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ABS183 - Utilizing the repertory grid elicitation technique with cultural-historical activity theory (CHAT)

1.5 Other topics related to Theme 1
5:40 PM, Mardi 29 Août 2017 (20 minutes)
Over the past 30 years, Cultural-Historical Activity Theory (CHAT) has been successfully and extensively utilized to study the meditation of language, artifacts, and technology across diverse contexts while maintaining the overall integrity of each complicated system and setting.  Cultural-Historical Activity Theory (CHAT) is a powerful theoretical framework but does not have associated methods, which creates challenges in conducting empirical studies. This paper focuses on the methodological contribution of using repertory grid elicitation in conjunction with CHAT, and the associated advantages and disadvantages. The repertory grid technique is based on George Kelly’s work in Personal Construct Theory. The use of the repertory grid elicitation technique provides a strong pathway to map participant observations obtained in interviews onto CHAT constructs. It also invites participants to think about their context in a different way, yielding new insights for both the participant and the researcher. By capturing the words of the participants, such as the identification of tools and associated definition and descriptions, the subject-centered viewpoint and vantage point is maintained and richly described, providing rich input to activity system analysis. It is aligned with the CHAT posture of the subject-centered viewpoint and in line with the functional method of double stimulation of Vygotsky and Engeström. The use of Leximancer 4 natural language processing text analytics is also noted. The use of the repertory grid elicitation technique is recommended to others conducting CHAT studies, to be refined and developed further by the CHAT research community for specific use with Cultural-Historical Activity Theory.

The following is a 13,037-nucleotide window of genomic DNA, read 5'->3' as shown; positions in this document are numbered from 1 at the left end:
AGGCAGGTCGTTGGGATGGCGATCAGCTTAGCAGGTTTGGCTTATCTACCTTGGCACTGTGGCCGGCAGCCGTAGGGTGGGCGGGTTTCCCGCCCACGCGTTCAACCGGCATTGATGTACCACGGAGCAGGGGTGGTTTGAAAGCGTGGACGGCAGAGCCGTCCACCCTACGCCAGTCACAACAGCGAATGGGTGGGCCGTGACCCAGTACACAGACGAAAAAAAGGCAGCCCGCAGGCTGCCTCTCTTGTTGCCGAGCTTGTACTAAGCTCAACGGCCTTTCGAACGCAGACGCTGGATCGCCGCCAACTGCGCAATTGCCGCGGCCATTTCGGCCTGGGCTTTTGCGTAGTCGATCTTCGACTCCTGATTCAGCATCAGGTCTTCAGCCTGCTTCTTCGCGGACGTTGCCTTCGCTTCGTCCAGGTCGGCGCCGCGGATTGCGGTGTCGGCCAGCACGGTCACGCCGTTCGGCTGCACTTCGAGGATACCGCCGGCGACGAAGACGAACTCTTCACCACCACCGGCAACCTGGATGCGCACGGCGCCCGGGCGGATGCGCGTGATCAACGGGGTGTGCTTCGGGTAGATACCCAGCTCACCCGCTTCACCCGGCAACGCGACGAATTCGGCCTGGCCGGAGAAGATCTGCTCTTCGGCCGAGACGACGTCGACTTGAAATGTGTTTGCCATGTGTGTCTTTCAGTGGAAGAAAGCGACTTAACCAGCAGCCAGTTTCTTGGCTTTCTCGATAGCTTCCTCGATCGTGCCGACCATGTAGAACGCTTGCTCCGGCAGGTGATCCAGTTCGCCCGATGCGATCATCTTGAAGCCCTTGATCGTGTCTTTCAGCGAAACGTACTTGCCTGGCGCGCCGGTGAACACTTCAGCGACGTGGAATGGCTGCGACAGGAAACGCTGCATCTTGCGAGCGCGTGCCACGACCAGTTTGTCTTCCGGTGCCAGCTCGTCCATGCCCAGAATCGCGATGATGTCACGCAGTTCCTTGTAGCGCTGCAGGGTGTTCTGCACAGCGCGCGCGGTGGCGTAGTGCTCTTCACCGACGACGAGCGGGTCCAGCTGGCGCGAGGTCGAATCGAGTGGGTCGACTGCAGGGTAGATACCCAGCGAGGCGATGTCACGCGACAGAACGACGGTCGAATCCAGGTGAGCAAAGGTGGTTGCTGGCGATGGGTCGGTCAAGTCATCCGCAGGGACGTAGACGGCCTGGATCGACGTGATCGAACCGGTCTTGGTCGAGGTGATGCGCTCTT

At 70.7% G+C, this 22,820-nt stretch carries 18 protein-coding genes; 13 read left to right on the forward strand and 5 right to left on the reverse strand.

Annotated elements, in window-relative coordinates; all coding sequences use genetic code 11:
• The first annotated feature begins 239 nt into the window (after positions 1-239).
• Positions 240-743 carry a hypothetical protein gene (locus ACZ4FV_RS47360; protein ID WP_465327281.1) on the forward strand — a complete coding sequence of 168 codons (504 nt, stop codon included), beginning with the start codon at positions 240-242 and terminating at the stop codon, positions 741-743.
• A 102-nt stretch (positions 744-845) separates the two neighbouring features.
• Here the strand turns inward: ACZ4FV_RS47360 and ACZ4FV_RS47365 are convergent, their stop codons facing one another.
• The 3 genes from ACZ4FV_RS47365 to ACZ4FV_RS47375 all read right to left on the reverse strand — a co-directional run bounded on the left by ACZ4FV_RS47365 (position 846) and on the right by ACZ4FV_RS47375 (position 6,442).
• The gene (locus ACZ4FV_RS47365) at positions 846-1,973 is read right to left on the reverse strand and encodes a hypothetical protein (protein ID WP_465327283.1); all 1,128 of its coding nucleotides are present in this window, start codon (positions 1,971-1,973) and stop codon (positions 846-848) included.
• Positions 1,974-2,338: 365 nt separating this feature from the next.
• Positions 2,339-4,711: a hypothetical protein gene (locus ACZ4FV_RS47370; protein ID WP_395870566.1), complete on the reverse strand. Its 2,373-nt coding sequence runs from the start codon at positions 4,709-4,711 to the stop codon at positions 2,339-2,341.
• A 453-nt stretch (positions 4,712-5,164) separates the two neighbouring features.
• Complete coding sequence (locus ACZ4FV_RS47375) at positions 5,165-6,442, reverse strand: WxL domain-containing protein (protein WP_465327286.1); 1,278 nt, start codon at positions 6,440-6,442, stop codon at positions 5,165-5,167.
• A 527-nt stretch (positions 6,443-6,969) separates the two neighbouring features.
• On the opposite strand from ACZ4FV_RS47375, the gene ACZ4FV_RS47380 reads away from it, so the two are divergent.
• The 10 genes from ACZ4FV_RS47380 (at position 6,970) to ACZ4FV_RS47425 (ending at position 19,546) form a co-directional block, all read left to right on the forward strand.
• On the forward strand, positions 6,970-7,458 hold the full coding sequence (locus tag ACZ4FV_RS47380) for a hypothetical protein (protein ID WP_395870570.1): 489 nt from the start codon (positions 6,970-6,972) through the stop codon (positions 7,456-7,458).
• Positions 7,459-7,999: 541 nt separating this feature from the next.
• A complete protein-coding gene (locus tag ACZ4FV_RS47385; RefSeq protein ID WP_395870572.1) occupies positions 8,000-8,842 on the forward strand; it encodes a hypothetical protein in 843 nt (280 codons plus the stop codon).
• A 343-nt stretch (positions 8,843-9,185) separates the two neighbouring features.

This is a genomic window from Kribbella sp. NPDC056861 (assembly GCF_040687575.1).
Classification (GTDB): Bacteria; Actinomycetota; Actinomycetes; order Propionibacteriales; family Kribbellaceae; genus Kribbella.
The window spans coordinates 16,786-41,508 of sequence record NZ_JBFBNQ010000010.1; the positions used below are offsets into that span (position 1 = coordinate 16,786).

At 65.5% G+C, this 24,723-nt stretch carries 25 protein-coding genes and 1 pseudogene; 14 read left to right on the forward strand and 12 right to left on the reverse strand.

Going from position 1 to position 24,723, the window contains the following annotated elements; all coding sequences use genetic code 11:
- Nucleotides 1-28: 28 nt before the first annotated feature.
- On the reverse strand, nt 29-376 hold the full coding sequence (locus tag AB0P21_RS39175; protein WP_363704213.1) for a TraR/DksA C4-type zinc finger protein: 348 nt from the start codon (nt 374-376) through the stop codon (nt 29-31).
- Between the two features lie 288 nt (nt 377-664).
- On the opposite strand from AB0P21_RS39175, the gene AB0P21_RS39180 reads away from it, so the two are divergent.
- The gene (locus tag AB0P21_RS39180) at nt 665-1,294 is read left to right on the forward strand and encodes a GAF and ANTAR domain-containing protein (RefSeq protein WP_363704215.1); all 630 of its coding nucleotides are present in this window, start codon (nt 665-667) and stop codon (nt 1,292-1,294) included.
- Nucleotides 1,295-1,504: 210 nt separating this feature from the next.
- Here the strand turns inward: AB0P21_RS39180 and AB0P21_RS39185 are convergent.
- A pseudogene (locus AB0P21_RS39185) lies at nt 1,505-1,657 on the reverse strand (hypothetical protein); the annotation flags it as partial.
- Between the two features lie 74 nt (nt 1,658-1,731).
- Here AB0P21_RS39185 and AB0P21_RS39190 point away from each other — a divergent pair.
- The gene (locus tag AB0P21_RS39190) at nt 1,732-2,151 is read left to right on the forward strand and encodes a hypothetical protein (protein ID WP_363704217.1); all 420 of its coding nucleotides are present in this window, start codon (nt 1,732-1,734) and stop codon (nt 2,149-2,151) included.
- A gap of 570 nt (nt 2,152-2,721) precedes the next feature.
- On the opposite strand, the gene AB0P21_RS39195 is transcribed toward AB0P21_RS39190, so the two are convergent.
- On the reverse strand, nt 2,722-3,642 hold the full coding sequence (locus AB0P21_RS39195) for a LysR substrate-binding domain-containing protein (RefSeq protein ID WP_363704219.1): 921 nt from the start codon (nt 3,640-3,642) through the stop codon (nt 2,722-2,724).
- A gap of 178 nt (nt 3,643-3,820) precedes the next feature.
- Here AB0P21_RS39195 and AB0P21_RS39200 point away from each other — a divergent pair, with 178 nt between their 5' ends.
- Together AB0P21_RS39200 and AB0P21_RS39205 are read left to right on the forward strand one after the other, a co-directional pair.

IBM Research - Almaden
Queensland University of Technology, Science and Engineering Faculty
San Jose State University, School of Information
School of Information; San Jose State University
Queensland University of Technology, Science and Engineering Faculty
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